• Matt Yankee

    Excellent post…the shermans vs. tigers argument is dead on. The size of the debt is beyond what we can raise taxes to make up. This is a crisis. What is a carrier for? Like Derrick says killing 200 targets a day could be one way to answer that besides the “presence” purpose. I think we need to start a program which would put the UAV program into hyper drive. I think we could build thousands of UAVs and we already have the millions of kids who grew up playing video games that could reduce the learning curve. What if we put a fleet of 10,000 predators in the sky with the range to make it to Mongolia with two weapons? How many carriers is that worth…and I’m sure could double or triple the payload.

    We have bitten the poison apple and used the German philosophy of quality over quantity and now we are right back where we started with having to do the job with less. We must learn to treat our treasure more like our blood because they have the same effect when you run out of either.

    Can the US navy literally fix the debt? Call me crazy but if we used our military to take over a ME oil field worth 1 trillion or at least made a deal with one of them to keep the price of oil fixed at 50.00 this would help significantly in trade deficit therefore debt. We are still capable of delivering real power to anywhere on the globe right now…

    DO NOT RAISE TAXES…businesses will offset something else in order to stay profitable and would either fire someone or not invest in someone else to make the difference…further snowballing the decline. CUT SPENDING…our security and the world’s security frankly are more important that social security or medicare…which are socialist programs and which represent the bulk of our problem. Leave the defense budget the hell alone.

  • RADM (Ret) Ben Wachendorf

    Not only is Chine growing their naval forces while virtually everyone else is shrinking, but they are also leaping generations of technology. Examples include Type 4B Kilos (very capable, quiet, modern, Russian diesel sub) replacing WWII vintage technology Chinese subs. Similar examples in surface fleet. On the air side, Su/Mig jets with thrust vector nozzles, etc. replacing 1950/60 vintage first generation jets. On the missile side, mobile DF-31 with MIRV and high accuracy replacing CSS-4’s which must be fueled prior to launch and very poor accuracy.

  • Derrick

    Ironically, a good example of a capitalist country with no social programs is China. Despite being run by a “Communist” party, it is rampant capitalism: no unions, no social security, no medicare, no welfare. You don’t work, you don’t get paid. Doesn’t matter if you lost your limbs on the job or not; it’s your responsibility to take care of yourself. Walk along the streets of China and you see a lot of homeless elderly beggers or crippled beggars. Go visit the rural villages in China and you will see rampant poverty.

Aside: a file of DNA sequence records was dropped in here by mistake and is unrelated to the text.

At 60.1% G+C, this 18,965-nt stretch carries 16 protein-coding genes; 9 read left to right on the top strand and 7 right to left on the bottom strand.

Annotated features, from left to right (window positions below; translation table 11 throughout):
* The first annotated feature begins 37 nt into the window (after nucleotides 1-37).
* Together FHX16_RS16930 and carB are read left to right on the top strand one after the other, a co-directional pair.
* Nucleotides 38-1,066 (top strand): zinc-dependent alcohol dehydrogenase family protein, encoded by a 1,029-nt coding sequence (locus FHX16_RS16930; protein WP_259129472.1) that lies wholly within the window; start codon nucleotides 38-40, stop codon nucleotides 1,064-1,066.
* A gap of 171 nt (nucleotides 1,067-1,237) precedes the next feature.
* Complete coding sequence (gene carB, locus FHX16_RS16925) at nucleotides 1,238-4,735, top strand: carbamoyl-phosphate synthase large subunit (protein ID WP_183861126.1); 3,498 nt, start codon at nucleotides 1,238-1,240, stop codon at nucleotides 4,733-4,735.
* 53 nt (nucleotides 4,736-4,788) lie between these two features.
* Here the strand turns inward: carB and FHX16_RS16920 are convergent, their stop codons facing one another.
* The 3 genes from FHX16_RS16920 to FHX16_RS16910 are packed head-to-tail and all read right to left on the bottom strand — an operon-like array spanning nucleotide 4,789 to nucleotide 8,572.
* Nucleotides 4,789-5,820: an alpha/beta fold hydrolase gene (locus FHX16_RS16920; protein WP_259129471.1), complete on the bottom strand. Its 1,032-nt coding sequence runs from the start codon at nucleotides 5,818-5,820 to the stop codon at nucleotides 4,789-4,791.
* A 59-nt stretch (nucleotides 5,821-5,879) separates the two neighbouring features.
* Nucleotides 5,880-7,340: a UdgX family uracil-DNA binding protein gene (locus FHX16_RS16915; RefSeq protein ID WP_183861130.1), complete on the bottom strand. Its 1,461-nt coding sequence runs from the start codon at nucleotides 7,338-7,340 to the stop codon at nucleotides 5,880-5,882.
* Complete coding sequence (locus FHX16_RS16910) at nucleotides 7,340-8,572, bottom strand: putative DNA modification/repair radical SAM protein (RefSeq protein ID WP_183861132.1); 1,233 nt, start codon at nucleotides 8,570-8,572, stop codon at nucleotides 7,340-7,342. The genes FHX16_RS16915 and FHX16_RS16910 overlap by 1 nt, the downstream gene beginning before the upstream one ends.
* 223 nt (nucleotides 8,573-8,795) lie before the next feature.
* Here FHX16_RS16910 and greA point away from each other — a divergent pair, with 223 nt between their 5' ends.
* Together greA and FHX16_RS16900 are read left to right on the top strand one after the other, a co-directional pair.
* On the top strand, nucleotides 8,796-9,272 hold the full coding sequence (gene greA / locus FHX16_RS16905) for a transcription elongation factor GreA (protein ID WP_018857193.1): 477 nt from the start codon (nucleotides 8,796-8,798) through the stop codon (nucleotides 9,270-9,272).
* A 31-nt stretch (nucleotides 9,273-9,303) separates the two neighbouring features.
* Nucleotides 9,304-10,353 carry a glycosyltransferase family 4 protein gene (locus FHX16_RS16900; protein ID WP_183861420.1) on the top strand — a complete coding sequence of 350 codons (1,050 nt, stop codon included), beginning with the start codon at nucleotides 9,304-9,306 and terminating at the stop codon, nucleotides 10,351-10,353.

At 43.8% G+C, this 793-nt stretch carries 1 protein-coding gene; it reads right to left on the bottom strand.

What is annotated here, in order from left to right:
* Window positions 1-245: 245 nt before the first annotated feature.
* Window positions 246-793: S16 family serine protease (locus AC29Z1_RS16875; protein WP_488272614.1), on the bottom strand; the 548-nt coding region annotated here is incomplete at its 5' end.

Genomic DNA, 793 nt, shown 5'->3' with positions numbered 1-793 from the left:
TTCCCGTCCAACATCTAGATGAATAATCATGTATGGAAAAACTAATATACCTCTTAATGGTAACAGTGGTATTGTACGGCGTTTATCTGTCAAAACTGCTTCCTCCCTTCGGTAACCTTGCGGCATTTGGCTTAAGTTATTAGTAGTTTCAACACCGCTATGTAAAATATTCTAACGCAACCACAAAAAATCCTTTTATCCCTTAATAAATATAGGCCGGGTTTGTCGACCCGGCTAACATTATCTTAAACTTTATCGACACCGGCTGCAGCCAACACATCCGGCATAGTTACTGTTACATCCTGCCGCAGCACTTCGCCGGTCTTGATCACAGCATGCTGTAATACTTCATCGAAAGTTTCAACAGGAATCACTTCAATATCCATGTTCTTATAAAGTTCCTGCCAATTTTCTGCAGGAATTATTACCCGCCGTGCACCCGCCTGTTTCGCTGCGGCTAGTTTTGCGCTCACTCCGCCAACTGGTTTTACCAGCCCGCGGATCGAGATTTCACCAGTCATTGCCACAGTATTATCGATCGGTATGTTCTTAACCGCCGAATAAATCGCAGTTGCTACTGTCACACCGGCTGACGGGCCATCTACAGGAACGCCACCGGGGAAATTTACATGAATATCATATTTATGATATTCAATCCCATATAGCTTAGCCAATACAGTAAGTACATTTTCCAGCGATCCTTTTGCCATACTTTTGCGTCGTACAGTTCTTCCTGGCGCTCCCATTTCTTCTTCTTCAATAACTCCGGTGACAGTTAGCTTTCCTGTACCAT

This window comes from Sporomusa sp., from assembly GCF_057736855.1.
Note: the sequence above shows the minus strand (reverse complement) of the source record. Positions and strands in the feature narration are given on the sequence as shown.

Socialist programs like social security and medicare do help keep the standard of living as it is in North America. Notice only rich countries like those in western Europe and North America can afford them?

    Well…that was way off topic…

  • Derrick

    As for China and other emerging military powers modernizing their militaries and developing blue water naval capabilities…that’s why I am in favor of arming “conventional” forces with tactical nuclear weapons as a deterrent…

  • Matt Yankee

    How about getting rid of the six party talks, only negotiating with China and implementing ultimatum for China to get rid of North Korean nukes or watch the ROK and Taiwan receive nukes. I think it would be better to have our allies armed than to only have weapons on a few ships. AND the next time the North shoots we shoot back…the decades of being led around by our ears from one provocation to the next while they enrich, must stop.

  • Old Air Force Sarge

    How about we stop out-sourcing jobs to other countries? How about the unions throttle back their demands? How about we get the MBAs and other bean-counter types away from their d**n spreadsheets and see what it’s like to be human? How about we start rewarding people who want to work and are willing to work hard? The USA has so many problems right now it’s mind-boggling. As a defence contractor I can give you any number of reasons while all of this hardware and software costs so much. Most of them have to do with the government not being able to make up it’s mind as to what they want and contractors lying through their teeth to get the big contract. National will and national pride seem to be nearly non-existent if you believe the MSM. And many on the left would have us be ashamed to show that anyway. (Don’t snigger people on the right, many of them just care about their bottom line!) We need real Americans to stand up and fix this inefficient swamp of bureaucracy and bean-counting in Washington DC (and most of the states as well!) It may not be the Chinese who finish us off, it may be ourselves!

  • Matt Yankee

    I work for a small contractor is South Texas and I see everyday where the problem is. Too many lawyers trying to play gotchya. We wait for MONTHS for building permits because the city is scared of issuing something that is not exactly 100% legally acceptable. The engineer who has worked here for over 50 yrs used to get a permit the same day he asked for it. The building code is even called “INTERNATIONAL Building Code”.